Expects to Simplify the Process of Transmission So That Any One May Operate the Instruments--Talks With Edison About New Developments.
A child will be able to operate the Marconi system of wireless telegraphy within a year or two if experiments now being made prove successful, Signor Marconi himself so predicted last night.
"One of the principal difficulties with wireless telegraphy thus far," said Marconi to a SUN reporter who saw him at the Holland House, "has been the fact that only the most skilful operators could be employed at the instruments. But several details on which I am working now will so simplify the mystery, I hope, that any person of ordinary education, in fact, even a child, can send or receive wireless messages. The employment of cheaper operators will of course mean lessened expense. This is one of the means by which wireless telegraphy can be made practical for commercial purposes."
Signor Marconi had then just returned from Orange, N.J., where he had spent the day with Thomas A. Edison, who is the consulting engineer of the Marconi Wireless Telegraphy Company. They had discussed chiefly the new developments in the science of wireless telegraphy which Marconi has not yet made public.
"I had a very pleasant day with Mr. Edison. I consider it an honor to meet him," was all that Marconi would say of the meeting.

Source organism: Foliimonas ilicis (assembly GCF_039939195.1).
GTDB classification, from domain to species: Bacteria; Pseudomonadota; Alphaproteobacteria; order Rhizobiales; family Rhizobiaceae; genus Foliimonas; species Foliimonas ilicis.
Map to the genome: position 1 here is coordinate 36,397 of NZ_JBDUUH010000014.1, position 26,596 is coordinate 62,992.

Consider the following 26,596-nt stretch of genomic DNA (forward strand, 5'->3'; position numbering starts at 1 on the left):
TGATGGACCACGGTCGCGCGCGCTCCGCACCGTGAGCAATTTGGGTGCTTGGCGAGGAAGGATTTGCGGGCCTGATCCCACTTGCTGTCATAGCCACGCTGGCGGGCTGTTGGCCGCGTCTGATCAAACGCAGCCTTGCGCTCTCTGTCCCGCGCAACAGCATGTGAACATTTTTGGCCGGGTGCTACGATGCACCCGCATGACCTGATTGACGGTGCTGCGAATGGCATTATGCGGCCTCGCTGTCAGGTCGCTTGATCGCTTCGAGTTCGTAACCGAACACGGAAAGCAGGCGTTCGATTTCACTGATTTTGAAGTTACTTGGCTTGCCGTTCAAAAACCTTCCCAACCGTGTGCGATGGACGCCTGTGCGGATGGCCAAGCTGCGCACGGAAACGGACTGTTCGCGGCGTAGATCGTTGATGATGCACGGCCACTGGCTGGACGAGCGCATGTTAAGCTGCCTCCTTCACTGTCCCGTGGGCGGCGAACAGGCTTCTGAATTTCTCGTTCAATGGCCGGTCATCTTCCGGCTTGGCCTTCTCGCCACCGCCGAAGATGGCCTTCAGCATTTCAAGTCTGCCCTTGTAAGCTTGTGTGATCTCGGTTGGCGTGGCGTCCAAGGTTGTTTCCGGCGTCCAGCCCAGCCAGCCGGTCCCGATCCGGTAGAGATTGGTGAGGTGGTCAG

Asked if they had talked over the inventions on which he is experimenting Marconi would only repeat:
"All I can say is that the conversation was very valuable and pleasant to me."
As to these new inventions in wireless telegraphy which he described as "matters of mere detail, which the public would hardly notice," Marconi said that besides securing simplicity from them he hopes to make his system of wireless telegraphy far more regular and dependable than at present.
"I can't go into any more details than that," he declared, "my employers have forbidden me to tell what the inventions are until they are all patented."
Marconi will be at the Holland House for three or four days. Then he will go to Montreal, and from there to the Marconi station at Cape Breton, where he hopes to try many of the new improvements. Then he will return to England trying as many of the inventions as possible on the Lucania on his way over.
"You see," he said yesterday, "to perfect a system of wireless telegraphy is entirely different from doing anything else. If a man invents a sewing machine he locks himself up in his room until it is perfected. But I have to travel several thousand miles to accomplish anything. An experiment may turn out all right in one place; but to make it complete no matter how small and insignificant the thing may be, I have to go five or six thousand miles to look after the other end of it. That's one reason why it takes so long to perfect our system. The people who get the greatest benefit from my experiments are the steamship companies. I guess they are wishing me all kinds of success."
Marconi had a number of callers last night, including several officers of his company.
Mr. Edison said last night that he had a heart to heart talk with Signor Marconi, the first talk they had had since he became Marconi's consulting engineer about wireless plans for the future.
"Marconi," said Mr. Edison, "is going right ahead and will have his system in good shape for general operation soon. Our conference was just a general review of work and methods, and nothing special was accomplished. Of course we will have other meetings from now on."